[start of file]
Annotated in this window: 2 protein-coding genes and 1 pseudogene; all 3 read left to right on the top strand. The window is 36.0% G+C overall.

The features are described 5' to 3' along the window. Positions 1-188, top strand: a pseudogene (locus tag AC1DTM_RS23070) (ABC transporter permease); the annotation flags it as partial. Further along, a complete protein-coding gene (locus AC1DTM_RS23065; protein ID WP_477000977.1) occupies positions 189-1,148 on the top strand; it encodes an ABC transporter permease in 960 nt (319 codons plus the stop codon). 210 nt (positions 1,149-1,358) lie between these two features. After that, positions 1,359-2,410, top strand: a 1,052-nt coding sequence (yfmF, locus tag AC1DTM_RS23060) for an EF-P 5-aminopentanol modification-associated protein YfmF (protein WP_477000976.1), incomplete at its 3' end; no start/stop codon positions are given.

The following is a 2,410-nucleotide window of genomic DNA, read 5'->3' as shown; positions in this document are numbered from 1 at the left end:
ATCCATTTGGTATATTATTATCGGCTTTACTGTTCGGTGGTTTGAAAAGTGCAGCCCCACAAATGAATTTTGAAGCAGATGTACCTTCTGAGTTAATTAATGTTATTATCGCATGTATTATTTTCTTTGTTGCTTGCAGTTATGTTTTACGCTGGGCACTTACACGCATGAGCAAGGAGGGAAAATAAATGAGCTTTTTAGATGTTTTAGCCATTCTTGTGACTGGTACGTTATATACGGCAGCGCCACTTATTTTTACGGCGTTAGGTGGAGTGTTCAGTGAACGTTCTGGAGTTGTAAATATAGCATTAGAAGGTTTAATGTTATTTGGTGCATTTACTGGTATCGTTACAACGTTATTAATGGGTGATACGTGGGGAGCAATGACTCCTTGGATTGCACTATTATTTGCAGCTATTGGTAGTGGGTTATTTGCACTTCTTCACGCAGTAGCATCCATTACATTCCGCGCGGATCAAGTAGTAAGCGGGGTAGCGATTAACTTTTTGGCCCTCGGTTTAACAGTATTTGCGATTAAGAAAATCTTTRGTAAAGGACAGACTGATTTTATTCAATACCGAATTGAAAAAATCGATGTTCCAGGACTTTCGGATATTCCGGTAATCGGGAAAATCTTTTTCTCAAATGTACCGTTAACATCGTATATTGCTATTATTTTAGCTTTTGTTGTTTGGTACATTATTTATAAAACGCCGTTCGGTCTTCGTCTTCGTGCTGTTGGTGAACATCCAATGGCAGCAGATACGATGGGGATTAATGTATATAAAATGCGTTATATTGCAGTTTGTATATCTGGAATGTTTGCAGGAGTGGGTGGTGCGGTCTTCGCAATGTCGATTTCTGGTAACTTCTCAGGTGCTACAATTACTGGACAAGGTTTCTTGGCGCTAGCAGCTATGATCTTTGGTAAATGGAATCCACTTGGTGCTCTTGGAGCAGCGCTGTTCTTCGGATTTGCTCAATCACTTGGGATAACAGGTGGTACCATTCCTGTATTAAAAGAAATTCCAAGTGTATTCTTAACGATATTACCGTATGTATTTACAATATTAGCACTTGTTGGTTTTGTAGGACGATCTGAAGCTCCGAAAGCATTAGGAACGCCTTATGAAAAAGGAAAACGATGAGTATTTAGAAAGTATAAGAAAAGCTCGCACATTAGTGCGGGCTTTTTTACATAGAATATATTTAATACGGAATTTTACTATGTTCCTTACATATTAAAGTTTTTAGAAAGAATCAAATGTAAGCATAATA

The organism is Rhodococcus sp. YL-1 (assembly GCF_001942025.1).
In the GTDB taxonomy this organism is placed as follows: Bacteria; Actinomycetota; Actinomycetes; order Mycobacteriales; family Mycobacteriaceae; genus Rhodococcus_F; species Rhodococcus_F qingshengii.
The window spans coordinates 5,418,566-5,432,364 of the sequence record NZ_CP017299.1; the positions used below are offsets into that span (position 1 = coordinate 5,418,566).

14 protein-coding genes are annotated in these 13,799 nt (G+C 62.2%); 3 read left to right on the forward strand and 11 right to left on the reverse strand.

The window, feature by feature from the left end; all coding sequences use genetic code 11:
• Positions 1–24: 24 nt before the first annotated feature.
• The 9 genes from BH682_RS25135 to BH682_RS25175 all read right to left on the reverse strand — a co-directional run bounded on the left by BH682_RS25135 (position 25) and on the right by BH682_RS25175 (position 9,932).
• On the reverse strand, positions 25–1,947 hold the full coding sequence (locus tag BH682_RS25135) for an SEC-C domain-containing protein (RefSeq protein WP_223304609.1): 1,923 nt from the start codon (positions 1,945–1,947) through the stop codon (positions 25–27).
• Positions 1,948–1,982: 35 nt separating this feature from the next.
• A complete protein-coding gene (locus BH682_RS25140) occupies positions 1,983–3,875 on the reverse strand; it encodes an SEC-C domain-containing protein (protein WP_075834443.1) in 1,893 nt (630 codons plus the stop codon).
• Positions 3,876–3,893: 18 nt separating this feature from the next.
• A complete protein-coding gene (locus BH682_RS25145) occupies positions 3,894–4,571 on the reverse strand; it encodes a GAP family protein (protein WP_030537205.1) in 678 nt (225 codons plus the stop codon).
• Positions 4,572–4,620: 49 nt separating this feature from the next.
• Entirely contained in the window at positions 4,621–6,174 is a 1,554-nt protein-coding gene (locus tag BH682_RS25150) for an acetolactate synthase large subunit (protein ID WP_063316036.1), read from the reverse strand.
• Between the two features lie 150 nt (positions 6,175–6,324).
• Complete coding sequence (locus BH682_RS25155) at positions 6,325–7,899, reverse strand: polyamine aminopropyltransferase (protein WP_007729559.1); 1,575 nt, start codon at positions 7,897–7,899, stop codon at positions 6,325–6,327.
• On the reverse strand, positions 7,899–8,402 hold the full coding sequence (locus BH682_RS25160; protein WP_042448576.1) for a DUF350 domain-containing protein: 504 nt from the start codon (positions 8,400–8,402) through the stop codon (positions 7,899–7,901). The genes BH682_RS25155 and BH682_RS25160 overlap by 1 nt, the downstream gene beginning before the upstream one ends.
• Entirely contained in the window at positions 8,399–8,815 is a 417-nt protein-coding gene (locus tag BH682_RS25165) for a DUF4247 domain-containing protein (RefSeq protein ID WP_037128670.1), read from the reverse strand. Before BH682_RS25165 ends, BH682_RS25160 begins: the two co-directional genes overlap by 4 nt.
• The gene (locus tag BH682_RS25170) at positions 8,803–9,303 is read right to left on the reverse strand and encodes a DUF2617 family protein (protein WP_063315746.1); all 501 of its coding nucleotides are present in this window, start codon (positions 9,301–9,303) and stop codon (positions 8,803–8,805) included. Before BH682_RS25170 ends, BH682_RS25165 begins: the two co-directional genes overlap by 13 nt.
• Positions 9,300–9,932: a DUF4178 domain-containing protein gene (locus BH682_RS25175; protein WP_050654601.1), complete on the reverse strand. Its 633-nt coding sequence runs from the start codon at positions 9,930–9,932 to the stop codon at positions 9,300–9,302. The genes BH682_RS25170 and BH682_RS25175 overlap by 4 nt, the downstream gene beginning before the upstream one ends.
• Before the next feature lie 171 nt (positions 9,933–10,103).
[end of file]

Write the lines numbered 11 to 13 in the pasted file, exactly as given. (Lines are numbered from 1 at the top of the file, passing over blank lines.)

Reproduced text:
• The 9 genes from BH682_RS25135 to BH682_RS25175 all read right to left on the reverse strand — a co-directional run bounded on the left by BH682_RS25135 (position 25) and on the right by BH682_RS25175 (position 9,932).
• On the reverse strand, positions 25–1,947 hold the full coding sequence (locus tag BH682_RS25135) for an SEC-C domain-containing protein (RefSeq protein WP_223304609.1): 1,923 nt from the start codon (positions 1,945–1,947) through the stop codon (positions 25–27).
• Positions 1,948–1,982: 35 nt separating this feature from the next.